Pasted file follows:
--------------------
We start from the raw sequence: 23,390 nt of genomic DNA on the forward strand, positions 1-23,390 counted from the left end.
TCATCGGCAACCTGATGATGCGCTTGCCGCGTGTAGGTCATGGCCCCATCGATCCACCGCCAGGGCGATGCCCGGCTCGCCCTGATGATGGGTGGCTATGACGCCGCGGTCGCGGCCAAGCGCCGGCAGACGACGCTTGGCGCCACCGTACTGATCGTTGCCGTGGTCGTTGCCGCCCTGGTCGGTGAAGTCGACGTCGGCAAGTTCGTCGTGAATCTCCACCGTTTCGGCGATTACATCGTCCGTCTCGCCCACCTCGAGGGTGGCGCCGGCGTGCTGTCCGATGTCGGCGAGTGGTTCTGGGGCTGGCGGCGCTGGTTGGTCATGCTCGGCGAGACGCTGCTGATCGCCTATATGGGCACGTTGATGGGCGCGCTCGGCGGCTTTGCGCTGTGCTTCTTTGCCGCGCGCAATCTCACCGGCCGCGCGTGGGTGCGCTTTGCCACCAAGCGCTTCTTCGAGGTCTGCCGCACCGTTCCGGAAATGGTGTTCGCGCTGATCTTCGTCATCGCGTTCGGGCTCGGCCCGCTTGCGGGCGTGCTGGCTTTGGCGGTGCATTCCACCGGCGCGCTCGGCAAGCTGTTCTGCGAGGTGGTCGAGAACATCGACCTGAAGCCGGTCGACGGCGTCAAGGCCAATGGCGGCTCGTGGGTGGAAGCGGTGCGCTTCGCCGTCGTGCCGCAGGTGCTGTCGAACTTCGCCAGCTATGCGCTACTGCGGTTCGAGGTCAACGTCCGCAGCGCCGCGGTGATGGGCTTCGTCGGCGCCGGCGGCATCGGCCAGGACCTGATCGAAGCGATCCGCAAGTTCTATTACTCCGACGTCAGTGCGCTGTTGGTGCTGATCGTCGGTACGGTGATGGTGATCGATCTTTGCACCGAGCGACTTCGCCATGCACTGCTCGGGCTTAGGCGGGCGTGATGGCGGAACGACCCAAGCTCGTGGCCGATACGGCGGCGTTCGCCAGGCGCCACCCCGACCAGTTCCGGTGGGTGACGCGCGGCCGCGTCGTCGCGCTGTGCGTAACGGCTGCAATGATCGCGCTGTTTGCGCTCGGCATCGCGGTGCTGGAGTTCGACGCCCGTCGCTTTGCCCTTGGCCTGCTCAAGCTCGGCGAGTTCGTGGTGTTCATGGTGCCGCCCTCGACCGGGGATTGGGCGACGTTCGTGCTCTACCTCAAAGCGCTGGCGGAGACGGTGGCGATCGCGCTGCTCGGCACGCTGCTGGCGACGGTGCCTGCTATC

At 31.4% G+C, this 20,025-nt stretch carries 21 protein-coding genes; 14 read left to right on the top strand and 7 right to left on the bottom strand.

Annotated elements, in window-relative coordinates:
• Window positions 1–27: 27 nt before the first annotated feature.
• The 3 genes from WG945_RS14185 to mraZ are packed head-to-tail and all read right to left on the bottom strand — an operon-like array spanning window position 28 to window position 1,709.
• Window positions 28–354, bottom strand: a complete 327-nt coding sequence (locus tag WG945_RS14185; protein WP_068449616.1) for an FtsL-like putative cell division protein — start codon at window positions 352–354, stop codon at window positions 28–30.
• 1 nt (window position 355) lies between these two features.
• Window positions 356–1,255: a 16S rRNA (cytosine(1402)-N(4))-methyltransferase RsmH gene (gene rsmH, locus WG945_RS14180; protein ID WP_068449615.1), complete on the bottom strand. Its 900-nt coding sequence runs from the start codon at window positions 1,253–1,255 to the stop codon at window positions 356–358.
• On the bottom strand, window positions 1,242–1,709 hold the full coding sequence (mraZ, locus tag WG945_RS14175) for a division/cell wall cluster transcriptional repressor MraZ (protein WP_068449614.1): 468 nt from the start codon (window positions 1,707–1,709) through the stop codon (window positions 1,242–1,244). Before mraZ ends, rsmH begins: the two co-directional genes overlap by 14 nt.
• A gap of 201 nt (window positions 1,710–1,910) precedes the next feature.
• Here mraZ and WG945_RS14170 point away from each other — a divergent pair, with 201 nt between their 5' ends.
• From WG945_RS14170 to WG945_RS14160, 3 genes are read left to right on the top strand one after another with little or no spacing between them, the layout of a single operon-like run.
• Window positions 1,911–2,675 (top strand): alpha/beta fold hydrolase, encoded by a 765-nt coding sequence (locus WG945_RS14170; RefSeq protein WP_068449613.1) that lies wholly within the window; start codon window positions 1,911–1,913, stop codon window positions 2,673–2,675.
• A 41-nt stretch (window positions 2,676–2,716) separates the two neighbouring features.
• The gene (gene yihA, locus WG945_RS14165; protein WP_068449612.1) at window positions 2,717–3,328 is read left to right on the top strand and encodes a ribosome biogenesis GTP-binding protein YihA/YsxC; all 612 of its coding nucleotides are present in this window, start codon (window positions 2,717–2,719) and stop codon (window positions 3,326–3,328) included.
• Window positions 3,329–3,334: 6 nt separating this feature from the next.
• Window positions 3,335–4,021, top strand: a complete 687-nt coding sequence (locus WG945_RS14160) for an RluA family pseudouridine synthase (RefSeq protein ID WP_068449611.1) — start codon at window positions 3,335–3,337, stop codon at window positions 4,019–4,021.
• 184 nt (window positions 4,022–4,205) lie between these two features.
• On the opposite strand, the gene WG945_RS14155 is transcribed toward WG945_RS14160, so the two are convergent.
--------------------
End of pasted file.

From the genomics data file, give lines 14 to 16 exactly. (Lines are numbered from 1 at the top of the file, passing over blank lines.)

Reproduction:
• Window positions 1,911–2,675 (top strand): alpha/beta fold hydrolase, encoded by a 765-nt coding sequence (locus WG945_RS14170; RefSeq protein WP_068449613.1) that lies wholly within the window; start codon window positions 1,911–1,913, stop codon window positions 2,673–2,675.
• A 41-nt stretch (window positions 2,676–2,716) separates the two neighbouring features.
• The gene (gene yihA, locus WG945_RS14165; protein WP_068449612.1) at window positions 2,717–3,328 is read left to right on the top strand and encodes a ribosome biogenesis GTP-binding protein YihA/YsxC; all 612 of its coding nucleotides are present in this window, start codon (window positions 2,717–2,719) and stop codon (window positions 3,326–3,328) included.